Eight religious leaders introduced their gatherings together for eight dates in one chamber. It was a dangerous move
In a small building in the foreboding shadow of Jerusalems Mount Zion, Rabba Tamar Elad-Abblebaum seemed upon a mob sitting attentively before her. We have had a long way to go to prepare for this evening, she said with a soft smile. Today we all do something very brave.
Certainly this congregation was unlike any she, the leader of an Orthodox Jewish community in Jerusalem, was used to addressing. As well as the usual modest dress and kippah wear in her synagogue, there were some sweeps worn around necks. Others sat in the conventional black attire of the Copts, another in the Muslim hijab and various nuns in their practices to gather at the back of the room. Numerous were wearing no religion outfit at all. But they were all there to pray.
Last week, and for exactly eight days, a music institution in the lowest valley of Jerusalem was transformed into a communal house of prayer, identified Amen, bringing together Jewish, Muslim and Christian religious leaders and their gatherings to worship together in one room. It was a sight rarely seen in this segregated municipality.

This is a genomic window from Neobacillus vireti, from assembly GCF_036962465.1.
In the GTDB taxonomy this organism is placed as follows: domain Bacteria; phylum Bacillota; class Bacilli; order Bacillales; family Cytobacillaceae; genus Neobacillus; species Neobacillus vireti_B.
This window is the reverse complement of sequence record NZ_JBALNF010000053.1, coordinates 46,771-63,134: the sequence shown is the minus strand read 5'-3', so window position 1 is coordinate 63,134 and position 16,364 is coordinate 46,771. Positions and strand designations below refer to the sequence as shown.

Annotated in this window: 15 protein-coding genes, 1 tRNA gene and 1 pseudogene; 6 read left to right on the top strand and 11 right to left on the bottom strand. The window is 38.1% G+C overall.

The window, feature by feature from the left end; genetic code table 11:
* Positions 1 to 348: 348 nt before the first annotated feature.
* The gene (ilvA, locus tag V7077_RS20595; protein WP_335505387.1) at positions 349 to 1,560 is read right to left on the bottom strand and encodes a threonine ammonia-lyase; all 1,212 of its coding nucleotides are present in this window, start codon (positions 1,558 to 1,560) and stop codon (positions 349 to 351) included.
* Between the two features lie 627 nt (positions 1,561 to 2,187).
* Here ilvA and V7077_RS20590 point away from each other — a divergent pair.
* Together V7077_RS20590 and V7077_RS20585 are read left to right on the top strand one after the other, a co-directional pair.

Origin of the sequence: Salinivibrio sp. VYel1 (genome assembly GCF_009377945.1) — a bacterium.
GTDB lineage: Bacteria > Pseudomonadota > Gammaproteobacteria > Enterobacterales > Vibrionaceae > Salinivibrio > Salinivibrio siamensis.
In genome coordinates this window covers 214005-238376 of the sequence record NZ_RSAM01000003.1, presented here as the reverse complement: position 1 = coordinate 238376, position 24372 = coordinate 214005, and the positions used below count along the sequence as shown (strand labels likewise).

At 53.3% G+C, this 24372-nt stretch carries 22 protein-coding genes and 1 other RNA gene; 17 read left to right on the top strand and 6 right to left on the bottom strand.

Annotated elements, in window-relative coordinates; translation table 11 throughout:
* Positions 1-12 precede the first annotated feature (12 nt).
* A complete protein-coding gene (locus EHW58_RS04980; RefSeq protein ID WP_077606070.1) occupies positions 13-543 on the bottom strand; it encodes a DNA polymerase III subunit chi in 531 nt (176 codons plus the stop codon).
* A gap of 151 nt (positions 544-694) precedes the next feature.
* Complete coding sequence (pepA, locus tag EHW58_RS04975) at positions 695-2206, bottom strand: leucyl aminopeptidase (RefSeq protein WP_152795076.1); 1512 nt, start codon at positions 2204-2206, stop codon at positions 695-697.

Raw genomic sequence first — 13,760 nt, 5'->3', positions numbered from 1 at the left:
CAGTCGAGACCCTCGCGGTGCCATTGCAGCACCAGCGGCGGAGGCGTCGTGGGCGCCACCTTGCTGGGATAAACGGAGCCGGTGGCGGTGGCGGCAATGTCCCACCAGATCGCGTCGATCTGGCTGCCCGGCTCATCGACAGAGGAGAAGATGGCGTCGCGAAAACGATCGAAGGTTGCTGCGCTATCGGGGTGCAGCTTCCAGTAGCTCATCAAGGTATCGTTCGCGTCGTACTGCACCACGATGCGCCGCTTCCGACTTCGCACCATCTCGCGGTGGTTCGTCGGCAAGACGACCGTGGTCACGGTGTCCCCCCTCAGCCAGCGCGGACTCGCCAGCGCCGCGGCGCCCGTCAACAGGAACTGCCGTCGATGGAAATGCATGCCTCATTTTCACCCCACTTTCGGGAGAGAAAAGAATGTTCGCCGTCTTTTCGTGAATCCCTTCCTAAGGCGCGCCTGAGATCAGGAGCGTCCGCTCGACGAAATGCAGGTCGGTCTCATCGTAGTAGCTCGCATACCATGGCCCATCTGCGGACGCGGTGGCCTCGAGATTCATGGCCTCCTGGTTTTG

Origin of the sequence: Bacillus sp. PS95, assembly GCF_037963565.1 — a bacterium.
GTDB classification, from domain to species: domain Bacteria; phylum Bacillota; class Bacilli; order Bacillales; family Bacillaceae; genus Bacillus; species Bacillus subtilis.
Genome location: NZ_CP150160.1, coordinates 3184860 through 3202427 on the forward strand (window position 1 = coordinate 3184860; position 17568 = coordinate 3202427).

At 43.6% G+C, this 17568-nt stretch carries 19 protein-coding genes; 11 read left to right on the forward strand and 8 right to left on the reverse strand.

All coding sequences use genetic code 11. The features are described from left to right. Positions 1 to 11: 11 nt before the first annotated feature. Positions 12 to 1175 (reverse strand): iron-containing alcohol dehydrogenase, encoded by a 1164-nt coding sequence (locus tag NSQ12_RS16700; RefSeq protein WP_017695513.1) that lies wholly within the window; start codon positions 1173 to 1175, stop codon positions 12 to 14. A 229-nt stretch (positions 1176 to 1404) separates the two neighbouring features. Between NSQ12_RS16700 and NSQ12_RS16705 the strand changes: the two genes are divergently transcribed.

The project, part of the Jerusalem season of culture, was launched by Elad-Abblebaum and the Muslim Sufi Sheikh Ihab Balah nearly a year ago. They reached out to six other religion fleshes two rabbis, a Franciscan monk, a Catholic priest, a Coptic deaconess and a female Muslim community leader who were very traditional in their beliefs and rehearsals, but likewise open to discussions with other faiths.
Elad-Abblebaum said: I never believed something like this is a possibility in my lifetime. Jews who live in the territories publicly praying along with Palestinians, this is a big risk and a great step. But this is not a political activity; we wanted people to come from the right and from the left and had demonstrated that faith is beyond dogma. Here, we are reshaping actuality and we are doing it through prayer.
She emphasised how Amen not only brought together Israels discordant beliefs, but likewise men and women, which is almost unheard of in such inter-religious gatherings.
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